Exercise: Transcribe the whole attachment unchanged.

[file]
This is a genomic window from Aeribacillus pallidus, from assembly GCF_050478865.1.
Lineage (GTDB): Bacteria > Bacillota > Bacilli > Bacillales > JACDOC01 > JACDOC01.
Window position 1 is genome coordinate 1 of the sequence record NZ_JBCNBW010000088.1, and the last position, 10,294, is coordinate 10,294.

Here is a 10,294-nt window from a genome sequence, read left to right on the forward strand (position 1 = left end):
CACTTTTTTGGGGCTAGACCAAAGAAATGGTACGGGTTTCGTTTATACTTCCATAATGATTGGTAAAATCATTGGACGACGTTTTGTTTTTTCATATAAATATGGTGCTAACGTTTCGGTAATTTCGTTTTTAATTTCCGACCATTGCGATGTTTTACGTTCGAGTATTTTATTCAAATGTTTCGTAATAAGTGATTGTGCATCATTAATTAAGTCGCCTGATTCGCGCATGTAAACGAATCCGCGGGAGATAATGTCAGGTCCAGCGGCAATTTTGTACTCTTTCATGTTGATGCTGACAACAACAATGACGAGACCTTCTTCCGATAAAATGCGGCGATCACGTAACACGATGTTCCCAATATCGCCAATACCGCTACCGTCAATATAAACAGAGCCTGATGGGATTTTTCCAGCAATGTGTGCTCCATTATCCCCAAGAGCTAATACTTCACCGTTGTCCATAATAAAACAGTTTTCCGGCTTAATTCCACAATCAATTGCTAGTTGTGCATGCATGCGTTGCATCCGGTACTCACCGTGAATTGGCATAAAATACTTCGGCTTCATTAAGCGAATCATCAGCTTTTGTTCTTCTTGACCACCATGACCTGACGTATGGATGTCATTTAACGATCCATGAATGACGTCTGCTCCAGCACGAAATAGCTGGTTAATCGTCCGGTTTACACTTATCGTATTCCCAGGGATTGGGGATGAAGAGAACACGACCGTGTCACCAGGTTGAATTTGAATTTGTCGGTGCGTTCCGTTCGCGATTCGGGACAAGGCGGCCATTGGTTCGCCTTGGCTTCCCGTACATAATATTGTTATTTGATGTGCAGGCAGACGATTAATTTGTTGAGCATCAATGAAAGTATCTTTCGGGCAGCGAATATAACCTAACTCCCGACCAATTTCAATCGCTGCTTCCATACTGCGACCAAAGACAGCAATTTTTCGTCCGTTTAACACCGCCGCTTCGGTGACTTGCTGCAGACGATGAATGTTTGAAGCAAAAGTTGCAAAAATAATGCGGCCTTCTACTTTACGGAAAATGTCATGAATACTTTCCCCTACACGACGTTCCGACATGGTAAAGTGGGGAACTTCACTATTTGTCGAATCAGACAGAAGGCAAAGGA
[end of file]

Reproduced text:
This is a genomic window from Aeribacillus pallidus, from assembly GCF_050478865.1.
Lineage (GTDB): Bacteria > Bacillota > Bacilli > Bacillales > JACDOC01 > JACDOC01.
Window position 1 is genome coordinate 1 of the sequence record NZ_JBCNBW010000088.1, and the last position, 10,294, is coordinate 10,294.

Here is a 10,294-nt window from a genome sequence, read left to right on the forward strand (position 1 = left end):
CACTTTTTTGGGGCTAGACCAAAGAAATGGTACGGGTTTCGTTTATACTTCCATAATGATTGGTAAAATCATTGGACGACGTTTTGTTTTTTCATATAAATATGGTGCTAACGTTTCGGTAATTTCGTTTTTAATTTCCGACCATTGCGATGTTTTACGTTCGAGTATTTTATTCAAATGTTTCGTAATAAGTGATTGTGCATCATTAATTAAGTCGCCTGATTCGCGCATGTAAACGAATCCGCGGGAGATAATGTCAGGTCCAGCGGCAATTTTGTACTCTTTCATGTTGATGCTGACAACAACAATGACGAGACCTTCTTCCGATAAAATGCGGCGATCACGTAACACGATGTTCCCAATATCGCCAATACCGCTACCGTCAATATAAACAGAGCCTGATGGGATTTTTCCAGCAATGTGTGCTCCATTATCCCCAAGAGCTAATACTTCACCGTTGTCCATAATAAAACAGTTTTCCGGCTTAATTCCACAATCAATTGCTAGTTGTGCATGCATGCGTTGCATCCGGTACTCACCGTGAATTGGCATAAAATACTTCGGCTTCATTAAGCGAATCATCAGCTTTTGTTCTTCTTGACCACCATGACCTGACGTATGGATGTCATTTAACGATCCATGAATGACGTCTGCTCCAGCACGAAATAGCTGGTTAATCGTCCGGTTTACACTTATCGTATTCCCAGGGATTGGGGATGAAGAGAACACGACCGTGTCACCAGGTTGAATTTGAATTTGTCGGTGCGTTCCGTTCGCGATTCGGGACAAGGCGGCCATTGGTTCGCCTTGGCTTCCCGTACATAATATTGTTATTTGATGTGCAGGCAGACGATTAATTTGTTGAGCATCAATGAAAGTATCTTTCGGGCAGCGAATATAACCTAACTCCCGACCAATTTCAATCGCTGCTTCCATACTGCGACCAAAGACAGCAATTTTTCGTCCGTTTAACACCGCCGCTTCGGTGACTTGCTGCAGACGATGAATGTTTGAAGCAAAAGTTGCAAAAATAATGCGGCCTTCTACTTTACGGAAAATGTCATGAATACTTTCCCCTACACGACGTTCCGACATGGTAAAGTGGGGAACTTCACTATTTGTCGAATCAGACAGAAGGCAAAGGA